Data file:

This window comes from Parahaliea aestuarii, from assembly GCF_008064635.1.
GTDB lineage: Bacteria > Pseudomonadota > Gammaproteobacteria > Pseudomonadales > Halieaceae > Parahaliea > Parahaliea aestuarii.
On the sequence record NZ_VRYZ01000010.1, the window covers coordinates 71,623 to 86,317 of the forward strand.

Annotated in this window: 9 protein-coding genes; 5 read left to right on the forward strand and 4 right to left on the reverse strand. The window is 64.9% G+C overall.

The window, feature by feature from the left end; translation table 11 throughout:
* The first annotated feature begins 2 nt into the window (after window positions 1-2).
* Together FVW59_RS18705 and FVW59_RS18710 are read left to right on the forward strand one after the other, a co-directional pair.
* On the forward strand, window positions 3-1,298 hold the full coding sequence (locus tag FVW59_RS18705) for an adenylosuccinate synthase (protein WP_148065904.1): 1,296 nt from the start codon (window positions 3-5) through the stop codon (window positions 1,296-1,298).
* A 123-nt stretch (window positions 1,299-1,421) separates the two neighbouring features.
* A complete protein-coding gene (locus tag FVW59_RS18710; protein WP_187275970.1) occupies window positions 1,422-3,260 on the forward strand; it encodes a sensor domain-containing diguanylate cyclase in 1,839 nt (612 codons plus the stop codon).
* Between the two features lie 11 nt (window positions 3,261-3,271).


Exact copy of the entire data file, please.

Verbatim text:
This window comes from Parahaliea aestuarii, from assembly GCF_008064635.1.
GTDB lineage: Bacteria > Pseudomonadota > Gammaproteobacteria > Pseudomonadales > Halieaceae > Parahaliea > Parahaliea aestuarii.
On the sequence record NZ_VRYZ01000010.1, the window covers coordinates 71,623 to 86,317 of the forward strand.

Annotated in this window: 9 protein-coding genes; 5 read left to right on the forward strand and 4 right to left on the reverse strand. The window is 64.9% G+C overall.

The window, feature by feature from the left end; translation table 11 throughout:
* The first annotated feature begins 2 nt into the window (after window positions 1-2).
* Together FVW59_RS18705 and FVW59_RS18710 are read left to right on the forward strand one after the other, a co-directional pair.
* On the forward strand, window positions 3-1,298 hold the full coding sequence (locus tag FVW59_RS18705) for an adenylosuccinate synthase (protein WP_148065904.1): 1,296 nt from the start codon (window positions 3-5) through the stop codon (window positions 1,296-1,298).
* A 123-nt stretch (window positions 1,299-1,421) separates the two neighbouring features.
* A complete protein-coding gene (locus tag FVW59_RS18710; protein WP_187275970.1) occupies window positions 1,422-3,260 on the forward strand; it encodes a sensor domain-containing diguanylate cyclase in 1,839 nt (612 codons plus the stop codon).
* Between the two features lie 11 nt (window positions 3,261-3,271).